Bush sends Congress $2.90 trillion spending plan with big increases for the military

President George W. Bush sent a $2.90 trillion (EUR 2.2 trillion) spending plan to a Democratic-controlled Congress on Monday, proposing a big increase in military spending, including billions more to fight the war in Iraq, while squeezing the rest of the U.S. government to meet his goal of eliminating the deficit in five years.

Bush's plan would make tax cuts passed during his first term of office permanent, at a cost of $1.6 trillion (EUR 1.2 trillion) over 10 years. He is seeking $78 billion (EUR 60.3 billion) in savings in the government's big health care programs Medicare for the elderly and Medicaid for the poor over the next five years.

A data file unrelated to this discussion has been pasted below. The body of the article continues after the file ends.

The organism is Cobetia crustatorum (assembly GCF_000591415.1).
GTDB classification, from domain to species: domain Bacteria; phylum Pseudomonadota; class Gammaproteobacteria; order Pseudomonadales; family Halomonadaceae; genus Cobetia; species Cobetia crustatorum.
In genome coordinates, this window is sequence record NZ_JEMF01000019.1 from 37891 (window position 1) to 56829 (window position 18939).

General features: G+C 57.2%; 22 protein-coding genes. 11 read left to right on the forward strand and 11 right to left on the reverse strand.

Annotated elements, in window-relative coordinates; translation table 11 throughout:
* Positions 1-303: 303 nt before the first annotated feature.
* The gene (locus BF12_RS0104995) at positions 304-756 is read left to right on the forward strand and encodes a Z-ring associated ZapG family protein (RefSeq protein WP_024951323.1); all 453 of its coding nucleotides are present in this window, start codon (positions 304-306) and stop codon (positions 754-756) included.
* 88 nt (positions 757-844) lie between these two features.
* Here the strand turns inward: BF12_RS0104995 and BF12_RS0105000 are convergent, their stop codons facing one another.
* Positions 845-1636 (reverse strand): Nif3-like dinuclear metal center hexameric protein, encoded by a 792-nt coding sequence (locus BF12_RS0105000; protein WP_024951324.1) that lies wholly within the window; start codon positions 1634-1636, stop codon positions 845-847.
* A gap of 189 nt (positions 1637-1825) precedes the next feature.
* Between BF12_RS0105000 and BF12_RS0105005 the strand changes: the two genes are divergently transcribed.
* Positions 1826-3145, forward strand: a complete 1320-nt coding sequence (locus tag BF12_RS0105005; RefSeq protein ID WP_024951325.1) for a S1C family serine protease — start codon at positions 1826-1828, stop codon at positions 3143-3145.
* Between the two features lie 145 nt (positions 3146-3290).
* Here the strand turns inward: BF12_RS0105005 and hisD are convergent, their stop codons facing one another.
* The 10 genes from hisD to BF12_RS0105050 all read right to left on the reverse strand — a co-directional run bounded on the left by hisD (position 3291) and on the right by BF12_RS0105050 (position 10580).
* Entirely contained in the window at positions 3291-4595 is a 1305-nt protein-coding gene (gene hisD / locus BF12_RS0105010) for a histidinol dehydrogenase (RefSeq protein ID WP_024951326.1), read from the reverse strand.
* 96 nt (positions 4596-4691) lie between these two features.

Release of the budget in four massive volumes kicks off months of debate in which Democrats, now in control of both the House of Representatives and the Senate for the first time in Bush's presidency, made clear that they have significantly different views on spending and taxes, reports AP.

"The president's budget is filled with debt and deception, disconnected from reality and continues to move America in the wrong direction," said Senate Budget Committee Chairman Kent Conrad, a Democrat.

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